More than 80 world leaders, including Taoiseach Micheál Martin, have committed to scaled up actions to reduce greenhouse gas emissions in response to the planet’s climate crisis at a virtual UN climate ambition summit held on Saturday.
A majority undertook to achieving net-zero carbon emissions by 2050. In addition, many participating countries flagged accelerated moves to get out of fossil fuels, notably in ending investment and exploration, with the most significant commitments under this heading coming from the UK, France and Denmark.
The summit was held on the fifth anniversary of the Paris climate agreement and ahead of critical UN talks next year in Glasgow. A lot of participants detailed enhanced commitments in the form of nationally determined contributions in advance of the COP26 gathering in November.
On Friday, summit co-host Britain announced it was ending direct government support for overseas fossil fuel projects, aiming to prompt similar moves by other countries to accelerate a shift to cleaner energy.
Because of the Covid-19 pandemic, the summit had to be held online, which made for a remarkable global gathering as leaders had less than two minutes to spell out their commitments – some countries were excluded because of insufficient new actions.
Concrete promises contrasted with recent annual climate talks hosted by the UN which were marked by discord and weak outcomes. However the absence of Russia, Saudi Arabia, Brazil and Australia was notable.
Bhutan's prime minister Lotay Tshering declared: "Mother Earth has fever", adding the Paris Agreement was the cure – the summit was notable, however, for the listing of new actions in an attempt to get it back on track, rather than reiterating the symptoms of an overheating world.
Catastrophic temperature rise
Opening the summit, UN secretary general Antonio Guterres said: "Five years after Paris, we are still not going in the right direction... If we don't change course, we may be headed for a catastrophic temperature rise of more than 3 degrees this century. Can anybody still deny that we are facing a dramatic emergency?"
The recovery from Covid-19 presented an opportunity to set economies and societies on a green path, he said, but that course had yet to be set – though “trillions of dollars needed for Covid recovery is money that we are borrowing from future generations”.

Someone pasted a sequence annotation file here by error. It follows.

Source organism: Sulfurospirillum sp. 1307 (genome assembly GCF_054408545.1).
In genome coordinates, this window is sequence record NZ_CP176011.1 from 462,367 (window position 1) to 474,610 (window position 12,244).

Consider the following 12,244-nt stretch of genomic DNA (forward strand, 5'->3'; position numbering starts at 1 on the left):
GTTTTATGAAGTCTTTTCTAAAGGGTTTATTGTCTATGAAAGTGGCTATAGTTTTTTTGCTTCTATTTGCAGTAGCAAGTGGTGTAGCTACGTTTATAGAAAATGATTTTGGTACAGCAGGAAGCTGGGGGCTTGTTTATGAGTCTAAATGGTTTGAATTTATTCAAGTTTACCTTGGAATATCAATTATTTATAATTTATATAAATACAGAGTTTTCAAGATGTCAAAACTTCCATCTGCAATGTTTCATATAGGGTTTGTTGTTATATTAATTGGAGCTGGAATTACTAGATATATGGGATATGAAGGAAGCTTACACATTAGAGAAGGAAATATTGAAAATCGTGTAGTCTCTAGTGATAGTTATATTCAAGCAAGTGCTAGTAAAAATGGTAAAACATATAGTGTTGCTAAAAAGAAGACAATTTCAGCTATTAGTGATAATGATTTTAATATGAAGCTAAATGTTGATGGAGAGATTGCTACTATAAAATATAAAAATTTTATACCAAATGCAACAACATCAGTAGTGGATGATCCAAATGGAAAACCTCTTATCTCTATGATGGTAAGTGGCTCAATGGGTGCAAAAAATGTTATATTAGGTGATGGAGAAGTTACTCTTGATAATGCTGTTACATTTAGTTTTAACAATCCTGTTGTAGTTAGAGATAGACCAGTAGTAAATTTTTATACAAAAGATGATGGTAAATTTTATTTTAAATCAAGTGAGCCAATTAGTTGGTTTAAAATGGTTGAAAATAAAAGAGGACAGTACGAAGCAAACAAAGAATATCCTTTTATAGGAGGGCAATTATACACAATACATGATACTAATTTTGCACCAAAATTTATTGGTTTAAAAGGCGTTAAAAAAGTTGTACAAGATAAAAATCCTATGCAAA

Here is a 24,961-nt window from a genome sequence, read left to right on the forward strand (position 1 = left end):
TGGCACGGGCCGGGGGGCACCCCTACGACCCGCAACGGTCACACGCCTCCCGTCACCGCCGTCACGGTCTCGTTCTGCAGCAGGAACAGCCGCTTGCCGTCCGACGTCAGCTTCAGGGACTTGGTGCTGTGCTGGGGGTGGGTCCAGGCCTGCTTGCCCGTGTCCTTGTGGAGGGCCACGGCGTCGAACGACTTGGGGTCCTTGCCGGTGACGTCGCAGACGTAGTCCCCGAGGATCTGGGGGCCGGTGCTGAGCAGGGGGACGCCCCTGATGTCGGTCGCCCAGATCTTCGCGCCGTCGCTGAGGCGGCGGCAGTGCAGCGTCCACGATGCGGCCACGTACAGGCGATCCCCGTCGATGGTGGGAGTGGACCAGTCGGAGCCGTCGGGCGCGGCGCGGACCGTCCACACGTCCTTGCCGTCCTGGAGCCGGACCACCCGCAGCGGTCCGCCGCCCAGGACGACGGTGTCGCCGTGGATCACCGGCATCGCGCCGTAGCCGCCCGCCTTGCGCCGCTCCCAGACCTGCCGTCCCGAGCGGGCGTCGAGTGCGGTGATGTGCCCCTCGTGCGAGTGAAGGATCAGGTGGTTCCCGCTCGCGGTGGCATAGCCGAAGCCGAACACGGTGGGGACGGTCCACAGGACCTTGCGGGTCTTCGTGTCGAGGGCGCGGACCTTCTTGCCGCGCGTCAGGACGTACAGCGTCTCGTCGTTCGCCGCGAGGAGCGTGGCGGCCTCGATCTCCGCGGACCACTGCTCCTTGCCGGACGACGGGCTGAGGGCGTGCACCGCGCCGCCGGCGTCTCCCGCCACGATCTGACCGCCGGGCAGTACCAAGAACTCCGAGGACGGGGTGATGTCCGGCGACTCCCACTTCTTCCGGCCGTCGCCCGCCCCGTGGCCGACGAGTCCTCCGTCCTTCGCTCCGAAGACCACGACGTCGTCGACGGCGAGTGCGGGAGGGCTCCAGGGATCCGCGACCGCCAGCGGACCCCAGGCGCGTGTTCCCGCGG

He added: “We cannot use these resources to lock in policies that burden future generations with a mountain of debt on a broken planet.
“And so the central objective of the UN for 2021 is to build a truly global coalition for carbon neutrality by the middle of the century.”
He commended the UK pledge to cut emissions by 68 per cent by 2030 and the EU move to cut their emissions by at least 55 per cent by 2030. “These decisions deserve to be emulated.”
Every country, city, financial institution and company needed to adopt plans to reach net zero emissions by 2050, he said – “and start executing them now, including by providing clear short-term targets”.
Key emitting sectors such as shipping, aviation and industry must also present and implement new, transformational roadmaps in line with this goal, he warned.
“Technology is on our side. Sound economic analysis is our ally. Renewable energy is getting less expensive with every passing day,” Mr Guterres said.
In pursuit of specific commitments, he said it was time “to put a price on carbon. To phase out fossil fuel finance and end fossil fuel subsidies. To stop building new coal power plants. To shift the tax burden from income to carbon, from taxpayers to polluters.”
The collective goal must also be to surpass the $100 billion dollar a year target in 2021 in finance to support countries worst impacted by climate disruption, he added.
UK prime minister Boris Johnson said scientific advances and international co-operation which had generated Covid-19 vaccines could be harnessed "to protect our entire planet, our biosphere against a challenge far worse, far more destructive than coronavirus".
“We want to turn the UK into the Saudi Arabia of wind power generation; enough wind power by 2030 to power every one of our homes with electricity,” he added.